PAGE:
How do you build a great team with great productivity and morale?
You begin by recruiting the right type of people to join you. The right talent gravitates toward the right culture. With great leadership, you can have a championship team versus a team of champions.
In every organisation, there are givers and takers.
The givers are generous with their time, often willing to help their colleagues even if it means sacrificing their own success at work. These are the true leaders. They are selfless and always ready to help someone else. Helping build someone else will lead to building oneself.
The takers are completely the opposite. They're self-servers and energy suckers, willing to step on everyone and anyone in the name of their own self-interest. It's not difficult to guess who's better for the health of your team or company.
Have too many takers around, and you're in trouble. They will squelch the givers. Ultimately the self-serving efforts of the takers will lead the givers to stop helping. They won't see the point.
"Givers are often sacrificing themselves, but they make their organisations better," says Adam Grant, an organisational psychologist, Wharton professor and New York Times bestselling author. He's studied organisations far and wide to identify the best path to productivity.
Based on his research, Grant says that the more often people help each other, share their knowledge and provide mentorship, the better the organisation as a whole does. The results of a culture of helping include higher profits, customer satisfaction, employee retention and lower operating expenses.
And how do you create a culture of helping?
You hire the givers, not the takers. That's where it gets tricky. It's tough to spot a taker on the first impression. Everyone's on their best behaviour in the interview process and will do their best to come off as a giver.
Grant is against hiring based on someone's agreeableness. It can be surprisingly deceptive. He believes that disagreeable givers are the most undervalued employees in an organisation.
These are the people who might have a rough exterior, but who genuinely want to help.
"Disagreeable givers are the most undervalued people in our organizations because they're the ones who give the critical feedback that no one wants to hear but everyone needs to hear," says Grant.
Just because someone is agreeable doesn't mean they're a giver. There are plenty of agreeable takers in this world. Grant calls them fakers.
"This is the person who's nice to your face, and then will stab you right in the back," he says. (You probably know a few.)
Unfortunately, we often don't realize until it's too late that someone is an agreeable taker a.k.a. a faker.
Unless we pay close attention to how someone answers this interview question:
"...Can you give me the names of four people whose careers you have fundamentally improved?.."
Their answers reveal someone's true character because Givers and Takers have very different responses to this question.
The takers will give you the names of four people who have more influence than they do.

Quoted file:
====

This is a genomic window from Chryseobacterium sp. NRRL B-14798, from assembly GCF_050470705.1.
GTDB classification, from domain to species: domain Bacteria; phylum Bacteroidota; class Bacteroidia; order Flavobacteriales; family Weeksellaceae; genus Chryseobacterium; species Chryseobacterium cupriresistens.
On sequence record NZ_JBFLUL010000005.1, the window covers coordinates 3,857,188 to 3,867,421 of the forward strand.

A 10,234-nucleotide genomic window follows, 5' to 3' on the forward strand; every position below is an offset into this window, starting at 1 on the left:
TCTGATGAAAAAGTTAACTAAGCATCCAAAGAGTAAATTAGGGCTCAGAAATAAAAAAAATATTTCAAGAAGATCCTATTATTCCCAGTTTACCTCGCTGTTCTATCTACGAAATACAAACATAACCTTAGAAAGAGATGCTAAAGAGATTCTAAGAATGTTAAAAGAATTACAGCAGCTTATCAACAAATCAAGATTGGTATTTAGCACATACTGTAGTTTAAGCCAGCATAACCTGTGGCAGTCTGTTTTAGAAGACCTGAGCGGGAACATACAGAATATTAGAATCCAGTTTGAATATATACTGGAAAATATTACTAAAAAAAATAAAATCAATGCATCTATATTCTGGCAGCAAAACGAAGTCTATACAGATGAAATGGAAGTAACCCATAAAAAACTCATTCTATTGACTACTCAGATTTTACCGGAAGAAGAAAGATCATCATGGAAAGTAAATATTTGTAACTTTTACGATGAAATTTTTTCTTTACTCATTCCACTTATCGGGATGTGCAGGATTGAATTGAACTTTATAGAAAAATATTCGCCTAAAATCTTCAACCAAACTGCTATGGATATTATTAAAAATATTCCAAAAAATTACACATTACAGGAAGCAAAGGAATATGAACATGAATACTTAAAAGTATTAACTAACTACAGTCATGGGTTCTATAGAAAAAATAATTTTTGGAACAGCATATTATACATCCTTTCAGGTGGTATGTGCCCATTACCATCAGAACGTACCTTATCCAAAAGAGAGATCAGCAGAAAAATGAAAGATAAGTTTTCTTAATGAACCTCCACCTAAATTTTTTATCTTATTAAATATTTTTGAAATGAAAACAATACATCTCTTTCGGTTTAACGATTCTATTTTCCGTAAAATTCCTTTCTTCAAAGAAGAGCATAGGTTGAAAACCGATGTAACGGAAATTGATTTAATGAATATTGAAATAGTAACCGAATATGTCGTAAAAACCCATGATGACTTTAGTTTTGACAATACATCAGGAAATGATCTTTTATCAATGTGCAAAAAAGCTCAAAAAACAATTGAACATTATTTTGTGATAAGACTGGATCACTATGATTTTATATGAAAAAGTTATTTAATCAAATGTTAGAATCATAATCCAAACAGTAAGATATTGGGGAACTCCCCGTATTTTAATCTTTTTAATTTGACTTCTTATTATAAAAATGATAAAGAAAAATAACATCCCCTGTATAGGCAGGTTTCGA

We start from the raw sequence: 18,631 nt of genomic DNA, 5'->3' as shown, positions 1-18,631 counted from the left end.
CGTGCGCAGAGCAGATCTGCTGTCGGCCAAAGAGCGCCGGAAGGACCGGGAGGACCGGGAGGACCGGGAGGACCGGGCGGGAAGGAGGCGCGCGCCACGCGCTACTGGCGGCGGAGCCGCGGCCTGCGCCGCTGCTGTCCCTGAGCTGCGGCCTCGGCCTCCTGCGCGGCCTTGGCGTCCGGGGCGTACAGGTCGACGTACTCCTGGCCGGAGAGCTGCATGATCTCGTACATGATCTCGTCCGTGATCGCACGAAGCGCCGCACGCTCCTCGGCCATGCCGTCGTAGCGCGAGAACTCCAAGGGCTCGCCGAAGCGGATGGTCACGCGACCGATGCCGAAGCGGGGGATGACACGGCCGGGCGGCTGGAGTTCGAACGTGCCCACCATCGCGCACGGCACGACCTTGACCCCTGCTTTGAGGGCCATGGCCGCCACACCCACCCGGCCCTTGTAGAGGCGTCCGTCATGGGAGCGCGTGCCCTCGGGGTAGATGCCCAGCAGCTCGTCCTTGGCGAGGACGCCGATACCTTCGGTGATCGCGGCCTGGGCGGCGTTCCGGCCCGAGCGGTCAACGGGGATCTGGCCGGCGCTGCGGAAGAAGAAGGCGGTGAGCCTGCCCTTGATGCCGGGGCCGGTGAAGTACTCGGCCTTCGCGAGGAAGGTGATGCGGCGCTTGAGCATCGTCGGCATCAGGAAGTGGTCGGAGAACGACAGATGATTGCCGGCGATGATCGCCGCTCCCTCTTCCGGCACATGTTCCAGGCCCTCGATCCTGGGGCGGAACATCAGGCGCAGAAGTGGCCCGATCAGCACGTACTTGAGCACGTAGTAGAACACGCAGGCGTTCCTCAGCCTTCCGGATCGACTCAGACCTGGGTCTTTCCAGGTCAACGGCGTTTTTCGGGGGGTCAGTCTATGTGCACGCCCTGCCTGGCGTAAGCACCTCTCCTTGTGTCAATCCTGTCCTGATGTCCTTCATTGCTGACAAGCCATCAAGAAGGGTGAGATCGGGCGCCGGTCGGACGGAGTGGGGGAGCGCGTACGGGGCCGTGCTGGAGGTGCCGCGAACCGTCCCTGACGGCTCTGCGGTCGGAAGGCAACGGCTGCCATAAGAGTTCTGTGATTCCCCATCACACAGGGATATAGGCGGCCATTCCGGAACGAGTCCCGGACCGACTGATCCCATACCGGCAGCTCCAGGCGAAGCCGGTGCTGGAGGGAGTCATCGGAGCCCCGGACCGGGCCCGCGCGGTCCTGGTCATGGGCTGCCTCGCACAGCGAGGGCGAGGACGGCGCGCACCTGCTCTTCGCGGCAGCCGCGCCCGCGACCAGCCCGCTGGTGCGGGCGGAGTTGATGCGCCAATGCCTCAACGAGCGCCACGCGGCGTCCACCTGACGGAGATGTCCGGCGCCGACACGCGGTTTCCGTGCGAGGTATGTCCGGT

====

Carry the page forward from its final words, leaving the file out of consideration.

Hotshot names you'll be impressed by. This is because takers excel at kissing up. And they use the people below them as stepping stones. They care more about influence than they do about helping.
That's, of course, why they're called takers or fakers.
The givers, on the other hand, will give you the names of four people you've likely never heard of. People who are equal to them or below them on the totem pole of power.
That's because givers aren't in the business of helping to help themselves succeed. They want to build other people up. "And let's face it, you all know you can learn a lot about a character by watching how someone treats their restaurant server or their Uber driver," says Grant.
Finally, it's with good leadership and management of your team that allows Givers to fly with greater productivity. If you, as their leader, do nothing about a Taker in the group, you will lose your Givers or at a minimum, demotivate them.
It's then a race to the bottom. Workplace culture will deteriorate if you are slow in acting. Normally your team is aware of who the Takers are before you but they look to you to take action in removing them.
So, ask the Givers who the Takers are. Naturally, don't ask a Taker who the Takers are because he will point to a Giver since a Giver generally makes him look bad.
Inaction on your part as their leader will determine the morale of your team. The best leaders are slow to hire but fast to fire.
An empty seat is better than a seat occupied by a Taker. The best way to build staff morale amongst Givers is to focus on finishing jobs/tasks and producing results.
"Job satisfaction" comes when tasks are finished. This builds staff morale and is much more sustainable than going to some team building session and the hype generally only lasts a day.
If someone is stressed with low morale, it's generally due to having too many unfinished jobs/cycles on hand.
Thus, as a rule, do not start a job/task until all missing information is in hand so it can be finished without putting down and picking up again.
Secondly, focus their attention on finishing one task/job at a time.
For example, if someone is particularly busy and stressed with many half-finished jobs/tasks, you should allow them to focus their attention on finishing one job/task before they go home for the day and watch their self-esteem and morale lift.
Givers are results-oriented so ensure that they have plenty of work on but help them focus on prioritizing their tasks and finishing tasks/jobs and not only will their self-esteem and morale lift, but your productivity and profits as well.
A win/win for all.
We hope that has helped you choose the right people for your team and how to keep them motivated and results focussed.
How about you? Are you a giver or a taker? How would you respond to the question?
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